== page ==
MOT consultation: Test to stay at 3-1-1
MOTs will continue to be undertaken on the existing 3-1-1 pattern, it has been confirmed by Government following the publication of its response to the MOT consultation today (Thursday 25 January).
The consultation, which ran from January to March 2023 saw the UK automotive sector come together to oppose proposals to test vehicles from when they are four years old, with the possibility of the annual MOT becoming an every-other-year appointment.
Roads Minister, Guy Opperman, said: “We have listened to drivers and industry, and keeping MOTs in their current form shows once again that we are on the side of motorists. By offering clarity on MOT tests, alongside our recent street works consultation and unprecedented £8.3 billion to resurface roads, we are helping motorists drive with peace of mind and ensuring Britain’s roads continue to be some of the safest in the world.”
The consultation also considered the wider future of the MOT, and sought opinions on how to move the test forward to take into account advances in vehicle technology such as ADAS and to address vehicle emissions, with an emphasis on diesel particulate emissions testing
Neil Barlow, Head of Vehicle Policy at DVSA, observed: “Ensuring the MOT remains fit for the future is a key part of DVSA’s work and getting ready for new technology will help keep Britain’s roads safe. We hope, this positive news will provide some certainty for garages to enable the investment in new technologies that could be needed to keep the MOT at the forefront of road safety and the environment.”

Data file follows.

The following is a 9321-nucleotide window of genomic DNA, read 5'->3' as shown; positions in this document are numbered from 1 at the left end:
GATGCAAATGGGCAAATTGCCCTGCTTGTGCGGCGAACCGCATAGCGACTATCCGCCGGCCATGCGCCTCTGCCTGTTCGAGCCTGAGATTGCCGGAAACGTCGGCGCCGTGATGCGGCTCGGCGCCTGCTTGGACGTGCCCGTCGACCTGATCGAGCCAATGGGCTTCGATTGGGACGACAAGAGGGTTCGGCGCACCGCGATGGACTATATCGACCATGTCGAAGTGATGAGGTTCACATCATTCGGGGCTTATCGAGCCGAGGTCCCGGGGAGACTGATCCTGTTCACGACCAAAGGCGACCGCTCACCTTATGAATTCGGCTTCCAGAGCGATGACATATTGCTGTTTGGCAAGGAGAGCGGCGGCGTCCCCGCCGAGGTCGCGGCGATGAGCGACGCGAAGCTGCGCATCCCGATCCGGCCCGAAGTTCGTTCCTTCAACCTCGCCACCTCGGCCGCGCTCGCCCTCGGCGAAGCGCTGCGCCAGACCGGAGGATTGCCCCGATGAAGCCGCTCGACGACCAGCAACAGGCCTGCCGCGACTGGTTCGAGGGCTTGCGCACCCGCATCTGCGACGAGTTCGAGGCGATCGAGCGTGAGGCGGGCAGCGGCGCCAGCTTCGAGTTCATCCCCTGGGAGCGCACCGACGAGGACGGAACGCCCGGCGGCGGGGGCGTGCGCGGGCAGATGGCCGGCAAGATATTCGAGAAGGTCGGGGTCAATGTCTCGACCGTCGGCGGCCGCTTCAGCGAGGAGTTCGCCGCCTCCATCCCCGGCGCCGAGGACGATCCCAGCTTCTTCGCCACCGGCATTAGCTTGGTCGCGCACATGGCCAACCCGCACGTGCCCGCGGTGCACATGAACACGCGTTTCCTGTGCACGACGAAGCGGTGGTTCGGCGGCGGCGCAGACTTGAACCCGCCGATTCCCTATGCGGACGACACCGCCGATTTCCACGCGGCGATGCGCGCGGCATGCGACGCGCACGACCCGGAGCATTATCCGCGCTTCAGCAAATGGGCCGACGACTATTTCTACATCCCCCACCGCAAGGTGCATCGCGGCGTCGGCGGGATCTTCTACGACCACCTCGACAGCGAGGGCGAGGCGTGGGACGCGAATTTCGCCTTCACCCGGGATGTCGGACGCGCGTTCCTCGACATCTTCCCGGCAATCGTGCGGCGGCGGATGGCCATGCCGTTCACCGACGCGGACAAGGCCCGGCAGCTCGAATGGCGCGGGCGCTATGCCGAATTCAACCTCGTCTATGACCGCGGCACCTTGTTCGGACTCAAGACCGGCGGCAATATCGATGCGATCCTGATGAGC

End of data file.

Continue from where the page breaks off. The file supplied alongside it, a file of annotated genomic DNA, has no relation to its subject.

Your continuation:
AA CEO Jakob Pfaudler said: “AA polling showed drivers overwhelmingly (83%) supported the annual MOT for keeping their cars and other cars safe. With 1 in 10 cars failing their first MOT, we fully support the government’s pragmatic decision to maintain the first MOT at 3 years and annually thereafter.”
SMMT Chief Executive Mike Hawes noted: “Government and the automotive industry have worked together to ensure the UK has some of the world’s safest roads. The decision to retain the existing MOT system is the right one, helping maintain this proud record and giving drivers confidence in car and van roadworthiness. With vehicle technology continuing to evolve at pace in terms of both safety and environmental performance, we will maintain this collaboration with government and other stakeholders so that the MOT continues to be fit for purpose, helping Britain improve what is already a strong road safety record.”
IAM RoadSmart Director of Policy and Standards Nicholas Lyes added: “An MOT gives drivers confidence their vehicle is conforming to minimum roadworthiness standards and many see it as an essential technical health check. Well-maintained vehicles make our roads safer and reduce the chances of collisions caused by worn-out parts and more serious defects. We welcome the Government listening to drivers and prioritising both road safety and emissions as part of this package of announcements.”
To view the consultation outcome, visit: www.gov.uk/government/consultations/changes-to-the-date-of-the-first-mot-test-and-research-into-other-mot-enhancements